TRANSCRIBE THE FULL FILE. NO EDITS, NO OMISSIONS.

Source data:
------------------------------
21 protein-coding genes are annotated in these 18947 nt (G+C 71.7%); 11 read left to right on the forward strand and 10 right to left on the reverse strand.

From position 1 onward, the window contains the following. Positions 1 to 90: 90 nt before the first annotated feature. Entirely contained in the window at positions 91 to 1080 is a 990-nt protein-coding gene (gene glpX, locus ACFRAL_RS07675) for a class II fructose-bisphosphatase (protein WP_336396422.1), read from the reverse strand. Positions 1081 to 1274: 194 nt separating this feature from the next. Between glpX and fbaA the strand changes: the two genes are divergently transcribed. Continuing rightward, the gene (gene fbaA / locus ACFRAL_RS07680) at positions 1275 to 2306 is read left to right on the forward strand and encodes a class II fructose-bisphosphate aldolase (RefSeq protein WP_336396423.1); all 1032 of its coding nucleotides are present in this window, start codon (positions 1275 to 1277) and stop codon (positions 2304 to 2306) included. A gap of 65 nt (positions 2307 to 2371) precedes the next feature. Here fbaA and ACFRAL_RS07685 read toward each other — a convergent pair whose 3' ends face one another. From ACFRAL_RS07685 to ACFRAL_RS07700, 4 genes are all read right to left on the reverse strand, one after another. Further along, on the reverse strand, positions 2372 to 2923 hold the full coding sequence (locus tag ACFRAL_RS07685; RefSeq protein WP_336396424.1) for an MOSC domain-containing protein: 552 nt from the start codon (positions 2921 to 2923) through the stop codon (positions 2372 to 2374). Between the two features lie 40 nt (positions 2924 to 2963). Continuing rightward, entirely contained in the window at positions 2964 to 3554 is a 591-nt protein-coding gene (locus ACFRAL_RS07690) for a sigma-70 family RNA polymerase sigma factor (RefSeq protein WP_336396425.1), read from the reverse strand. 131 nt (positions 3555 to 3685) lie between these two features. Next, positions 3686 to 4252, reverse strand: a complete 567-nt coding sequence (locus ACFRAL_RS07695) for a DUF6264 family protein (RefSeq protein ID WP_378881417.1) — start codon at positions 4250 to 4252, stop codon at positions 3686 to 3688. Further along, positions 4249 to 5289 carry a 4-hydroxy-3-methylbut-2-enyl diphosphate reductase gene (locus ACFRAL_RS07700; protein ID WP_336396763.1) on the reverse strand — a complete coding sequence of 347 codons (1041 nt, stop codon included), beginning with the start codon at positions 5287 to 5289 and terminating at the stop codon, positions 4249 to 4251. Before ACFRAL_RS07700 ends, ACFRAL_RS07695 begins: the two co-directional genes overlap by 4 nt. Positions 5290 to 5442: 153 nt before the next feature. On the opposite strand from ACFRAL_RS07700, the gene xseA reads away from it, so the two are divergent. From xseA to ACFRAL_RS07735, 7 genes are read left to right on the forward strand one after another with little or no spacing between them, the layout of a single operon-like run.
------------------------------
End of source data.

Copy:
21 protein-coding genes are annotated in these 18947 nt (G+C 71.7%); 11 read left to right on the forward strand and 10 right to left on the reverse strand.

From position 1 onward, the window contains the following. Positions 1 to 90: 90 nt before the first annotated feature. Entirely contained in the window at positions 91 to 1080 is a 990-nt protein-coding gene (gene glpX, locus ACFRAL_RS07675) for a class II fructose-bisphosphatase (protein WP_336396422.1), read from the reverse strand. Positions 1081 to 1274: 194 nt separating this feature from the next. Between glpX and fbaA the strand changes: the two genes are divergently transcribed. Continuing rightward, the gene (gene fbaA / locus ACFRAL_RS07680) at positions 1275 to 2306 is read left to right on the forward strand and encodes a class II fructose-bisphosphate aldolase (RefSeq protein WP_336396423.1); all 1032 of its coding nucleotides are present in this window, start codon (positions 1275 to 1277) and stop codon (positions 2304 to 2306) included. A gap of 65 nt (positions 2307 to 2371) precedes the next feature. Here fbaA and ACFRAL_RS07685 read toward each other — a convergent pair whose 3' ends face one another. From ACFRAL_RS07685 to ACFRAL_RS07700, 4 genes are all read right to left on the reverse strand, one after another. Further along, on the reverse strand, positions 2372 to 2923 hold the full coding sequence (locus tag ACFRAL_RS07685; RefSeq protein WP_336396424.1) for an MOSC domain-containing protein: 552 nt from the start codon (positions 2921 to 2923) through the stop codon (positions 2372 to 2374). Between the two features lie 40 nt (positions 2924 to 2963). Continuing rightward, entirely contained in the window at positions 2964 to 3554 is a 591-nt protein-coding gene (locus ACFRAL_RS07690) for a sigma-70 family RNA polymerase sigma factor (RefSeq protein WP_336396425.1), read from the reverse strand. 131 nt (positions 3555 to 3685) lie between these two features. Next, positions 3686 to 4252, reverse strand: a complete 567-nt coding sequence (locus ACFRAL_RS07695) for a DUF6264 family protein (RefSeq protein ID WP_378881417.1) — start codon at positions 4250 to 4252, stop codon at positions 3686 to 3688. Further along, positions 4249 to 5289 carry a 4-hydroxy-3-methylbut-2-enyl diphosphate reductase gene (locus ACFRAL_RS07700; protein ID WP_336396763.1) on the reverse strand — a complete coding sequence of 347 codons (1041 nt, stop codon included), beginning with the start codon at positions 5287 to 5289 and terminating at the stop codon, positions 4249 to 4251. Before ACFRAL_RS07700 ends, ACFRAL_RS07695 begins: the two co-directional genes overlap by 4 nt. Positions 5290 to 5442: 153 nt before the next feature. On the opposite strand from ACFRAL_RS07700, the gene xseA reads away from it, so the two are divergent. From xseA to ACFRAL_RS07735, 7 genes are read left to right on the forward strand one after another with little or no spacing between them, the layout of a single operon-like run.